Clean Energy Alliance approves MOU that would include service to Carlsbad Desalination Plant

The Clean Energy Alliance
The Clean Energy Alliance is a community choice energy program that includes the cities of Del Mar, Solana Beach and Carlsbad.
(Luis Sinco/Los Angeles Times)

The Clean Energy Alliance Board of Directors approved a memorandum of understanding on July 27 that would bring the largest consumer of electricity within Carlsbad into the fold.

The San Diego County Water Authority and Channelside, the company that owns the Carlsbad Desalination Plant, have an agreement that allows the water authority decision-making power on an electricity provider, according to a CEA staff report. The MOU, which is pending final approval later this year, would make the Clean Energy Alliance that provider.

“It is a significant energy user in the city of Carlsbad, and by the account being served by Clean Energy Alliance, it increases the amount of renewable energy being procured to serve the load and reduces the greenhouse gas emissions attributable to that large load,” said Barbara Boswell, CEO of the Clean Energy Alliance. “It also provides a predictable revenue stream to Clean Energy Alliance through the whole market access tariff.”

The Carlsbad Desalination Plant is the largest in the United States, and has the capacity to produce 50 million gallons of water per day, according to its website.

In 2021, as the Clean Energy Alliance began serving residential and business customers in Del Mar, Solana Beach and Carlsbad, CEA and San Diego County Water Authority officials held discussions about the CEA serving the Channelside account, according to the CEA staff report. But the water authority elected to opt out of service from the CEA, which is an option for all customers within the agency’s member cities.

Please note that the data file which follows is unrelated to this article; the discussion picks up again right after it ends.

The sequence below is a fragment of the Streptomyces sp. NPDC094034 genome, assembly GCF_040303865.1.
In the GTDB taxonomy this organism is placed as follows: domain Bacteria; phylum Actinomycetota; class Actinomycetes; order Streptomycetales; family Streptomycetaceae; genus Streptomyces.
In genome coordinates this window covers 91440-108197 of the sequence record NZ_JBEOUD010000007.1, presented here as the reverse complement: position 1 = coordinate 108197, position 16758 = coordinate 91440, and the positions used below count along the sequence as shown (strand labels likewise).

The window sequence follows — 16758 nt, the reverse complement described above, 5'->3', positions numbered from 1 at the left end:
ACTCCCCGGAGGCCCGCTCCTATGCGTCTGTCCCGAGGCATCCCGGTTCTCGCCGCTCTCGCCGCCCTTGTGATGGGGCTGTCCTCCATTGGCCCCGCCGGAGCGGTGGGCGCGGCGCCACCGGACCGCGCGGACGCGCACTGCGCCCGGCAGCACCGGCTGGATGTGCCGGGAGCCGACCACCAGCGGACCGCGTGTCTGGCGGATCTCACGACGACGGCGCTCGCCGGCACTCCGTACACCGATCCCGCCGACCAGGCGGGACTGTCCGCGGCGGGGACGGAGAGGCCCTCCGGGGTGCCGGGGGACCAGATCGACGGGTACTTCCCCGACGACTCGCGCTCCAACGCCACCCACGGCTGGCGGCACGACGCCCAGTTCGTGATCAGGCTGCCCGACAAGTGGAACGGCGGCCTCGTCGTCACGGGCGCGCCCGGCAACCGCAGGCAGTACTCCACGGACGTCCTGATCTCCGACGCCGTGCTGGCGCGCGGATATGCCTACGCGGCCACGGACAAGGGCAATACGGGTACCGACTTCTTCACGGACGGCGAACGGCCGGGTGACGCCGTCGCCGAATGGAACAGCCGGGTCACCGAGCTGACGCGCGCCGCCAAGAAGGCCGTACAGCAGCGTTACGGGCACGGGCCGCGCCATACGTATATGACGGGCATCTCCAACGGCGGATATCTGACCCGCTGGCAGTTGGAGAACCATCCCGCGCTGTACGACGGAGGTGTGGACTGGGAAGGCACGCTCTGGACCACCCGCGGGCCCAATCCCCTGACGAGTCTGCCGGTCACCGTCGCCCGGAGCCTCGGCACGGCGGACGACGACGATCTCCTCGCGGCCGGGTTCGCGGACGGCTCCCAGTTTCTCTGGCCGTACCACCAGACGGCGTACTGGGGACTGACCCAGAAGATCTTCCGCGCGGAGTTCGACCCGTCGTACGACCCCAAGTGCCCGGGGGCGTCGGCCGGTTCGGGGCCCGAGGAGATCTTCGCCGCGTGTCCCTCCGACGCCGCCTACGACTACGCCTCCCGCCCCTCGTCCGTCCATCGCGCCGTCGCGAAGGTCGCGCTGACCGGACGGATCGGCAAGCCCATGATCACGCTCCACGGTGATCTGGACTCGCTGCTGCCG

The Channelside account was also risky for the CEA because it would’ve represented a disproportionately high amount of usage by one account. But since CEA has grown from three member cities to seven, the usage by that one account represents a more manageable percentage of energy usage, relative to the energy supplied to all member cities.

The terms of the MOU include the CEA managing an energy portfolio specifically for Channelside’s load, developing a strategy to mitigate the financial risks to the CEA, and having the CEA draft the terms of enrollment. Those terms would include an enrollment date no earlier than January 2025.

Del Mar City Councilmember Dave Druker, the chair of the CEA Board of Directors, asked if the potential cost savings over the last two years was a factor in Channelside’s decision.

Boswell said she didn’t want to speculate about their reasoning for wanting to join CEA now, but added: “Had they enrolled (in 2021), they would have had cost savings as a result of being with Clean Energy Alliance,”